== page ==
"We made a four-day visit to the Giant's Causeway into an easy & memorable excursion thanks to this guide book which we had on our Kindle." - Amazon reviewer. Northern Ireland has a fascinating variety of landscapes. Its tourism areas correspond roughly to the Six Counties that make up the North: the drama of the Causeway Coast and its inland Glens; Derry City and County Londonderry; the Sperrins mountains and surrounding moors, taking in County Tyrone and parts of Londonderry; the Kingdoms of Down; the city of Armagh and its county; and the Fermanagh-Lakeland region. The capital, Belfast, is on the border between County Antrim and County Down. Belfast's setting is very attractive, nestling in a semicircle of hills, where the River Lagan enters Belfast Lough. About a third of the population of Northern Ireland – half a million people – live here. It was in Belfast that the Titanic was built and the dock where that was done has been preserved as it was, along with the cranes and equipment used. Even the offices where the ship was designed remain as they were and can be toured. And then there is County Antrim, which is absolutely beautiful. Its coast, from the busy port of Larne to the resorts of Portrush and Portstewart, is dotted with beaches and rocky inlets. Inland there are nine steep-sided glens, which descend from the inland plateau to the sea. In addition to wonderful scenery, with forests, rivers and waterfalls, the landscape is dominated by spectacular ruins of fortresses built by Gaelic chieftains and Norman invaders. Next comes Derry, the second-largest city in Northern Ireland. It stands on a hill on the estuary of the river Foyle, which divides it in two. The area called Cityside includes at its core the only intact medieval walled city in Ireland or the British Isles. Facing it across the river is the Waterside area. Saint Columba founded a monastery here in 546. Take a walk along the walls of the medieval city. Criss-crossed by mountains, moorland and inland waters, the Sperrins has been designated an Area of Outstanding Natural Beauty. What makes it such a wonderful region to visit is that it is so peaceful. Tyrone is the largest county in the North yet has the smallest population, so its roads are very quiet.There are also nature trails and forest parks to explore. From the 18th to the last century, a huge number of its people left to seek new lives in North America and there are many places to visit closely associated with them, including the ancestral family homes of many US Presidents and other prominent figures, such as the Mellons, who founded Pittsburgh, Davy Crockett, President Woodrow Wilson and Ulysses S. Grant, 18th US President. Next comes County Down, where St. Patrick settled. He landed for the first time in Ireland on the shore of Strangford Lough in 442 AD and is believed to be buried at Downpatrick. County Down is a great destination for anyone interested in outdoor activities, such as walking, golfing, riding, or watersports. The region is dotted with prehistoric monuments, including standing stones, cairns, and dolmens dating from around 3000 BC. There are also fascinating stately homes and their wonderful gardens, forest parks and other beautiful sights to enjoy. County Armagh has much to see as well. Visit St. Patrick's Church of Ireland Cathedral, built on the site of the saint's church. Brian Boru, who drove the Norsemen out of Ireland in 1014, is said to be buried in its churchyard, and among other interesting monuments is an 11th-century high cross. In Fermanagh-Lakeland, there are many little wooded islands in the lakes, with evidence of ancient cultures and ruins from the Early Christian era. These are just a few of the special places described in the North of Ireland. All of the hotels and places to eat are detailed as well, plus the recommended hikes, walking tours, bike trips, boat tours and more. Entertainment, shopping, how to get around, sightseeing and much more a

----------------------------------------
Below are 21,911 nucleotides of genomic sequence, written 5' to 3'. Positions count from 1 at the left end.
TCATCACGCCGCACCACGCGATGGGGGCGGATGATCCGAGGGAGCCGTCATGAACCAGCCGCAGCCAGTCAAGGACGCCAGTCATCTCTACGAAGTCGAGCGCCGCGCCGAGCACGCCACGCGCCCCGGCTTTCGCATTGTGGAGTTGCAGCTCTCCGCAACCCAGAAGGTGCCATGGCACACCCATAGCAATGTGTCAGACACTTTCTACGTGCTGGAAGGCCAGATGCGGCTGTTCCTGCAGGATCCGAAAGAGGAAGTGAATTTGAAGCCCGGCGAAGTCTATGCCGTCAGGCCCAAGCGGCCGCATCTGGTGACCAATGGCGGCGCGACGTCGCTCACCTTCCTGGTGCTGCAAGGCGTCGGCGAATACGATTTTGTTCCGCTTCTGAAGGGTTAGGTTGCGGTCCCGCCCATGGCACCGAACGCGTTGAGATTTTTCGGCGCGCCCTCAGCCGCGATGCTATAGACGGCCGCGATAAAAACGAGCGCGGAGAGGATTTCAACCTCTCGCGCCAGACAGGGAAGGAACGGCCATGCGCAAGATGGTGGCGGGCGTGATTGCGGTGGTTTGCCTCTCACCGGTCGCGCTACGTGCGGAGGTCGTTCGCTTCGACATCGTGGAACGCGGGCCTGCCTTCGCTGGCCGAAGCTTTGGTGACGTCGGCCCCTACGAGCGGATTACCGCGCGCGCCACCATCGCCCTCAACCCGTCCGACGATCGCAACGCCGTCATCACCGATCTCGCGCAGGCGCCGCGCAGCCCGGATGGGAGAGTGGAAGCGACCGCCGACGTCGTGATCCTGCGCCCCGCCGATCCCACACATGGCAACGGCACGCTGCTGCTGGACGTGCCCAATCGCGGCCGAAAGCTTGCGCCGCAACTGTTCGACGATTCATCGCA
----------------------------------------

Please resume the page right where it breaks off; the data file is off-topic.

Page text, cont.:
"I read the appropriate chapter before each port of call. The author gives you hints on problems you may face as well as encouraging you to see the important sights. I felt that with his guidance we didn't miss anything, and enjoyed the vacation spots much more. -- Judith Orlopp "This is a very quick book to read about the ports you will be visiting. I read it on the airplane on the way to my cruise. It made my trip to the Mexican Riviera a pleasant experience with many helpful hints." -- Paula J. Down "This book is a fine guide to cruising the Mexican Riviera and Baja California. It describes the main cruise ships, especially those on the Carnival, Celebrity, Holland-American, Norwegian, Princess, and Royal Caribbean lines. There's advice on climate, what to wear, both in port and on the ship, and the costs involved. And there are good descriptions of the ports. Anyway, I was on a one-week cruise and found the book very useful. The cruise prices were very reasonable (it was the off-season, but the weather was fine). Do not expect to get seasick: I rarely noticed that the ship was moving. Yes, I liked the food. And the Lido deck. And even the art auctions with the free champagne. As the book explains, cruises are often one week long, with stops in Puerto Vallarta, Mazatlan, and Cabo San Lucas. These leave from the Los Angeles area: mine started from Long Beach. It's fun being pampered and having all sorts of things to do on board." -- Jill Malter 336-page guide - the most detailed available on this subject. A unique cruise guide offering concise, easy-to-read information on every vessel plying the popular Mexican Riviera region this season. Ship facts include stateroom size, dining options, passenger/crew ratio, crew nationality, ship registry and even when the last refurbishment was completed. This candid book has done your homework for you, reviewing ship itineraries and making you aware of the highlights and potential pitfalls of every one. The author tells how to find bargain rates, when to book and makes you aware of considerations for disabled travelers, solo cruisers and being aboard with young children. Walking tours at each port of call are supplemented by detailed port maps. Ports of call include: Acapulco, Cabo San Lucas, Catalina Island, Ensenada, Ixtapa & Zihuatanejo, La Paz, Loreto, Manzanillo, Mazatln, Puerto Vallarta, Santa Rosala. Embarkation cities (such as San Francisco, Monterey, San Diego, Long Beach and more) are included. These combination cruise-sightseeing guides are among our bestsellers, perhaps because of their unique approach that offers in-depth information for the cruiser, plus thorough sightseeing details. The first half of each book is dedicated to the ships and what they offer - passenger/crew ratio, service, amenities, cruise routes, dining options, etc. It gives all the information you need to select a ship to suit your taste, style and budget. The rest of the book is dedicated to making the most of your time ashore, with tips on how to avoid crowds, trip planning and pitfalls to avoid. The authors even tell you which sites are not worth your time. Town maps.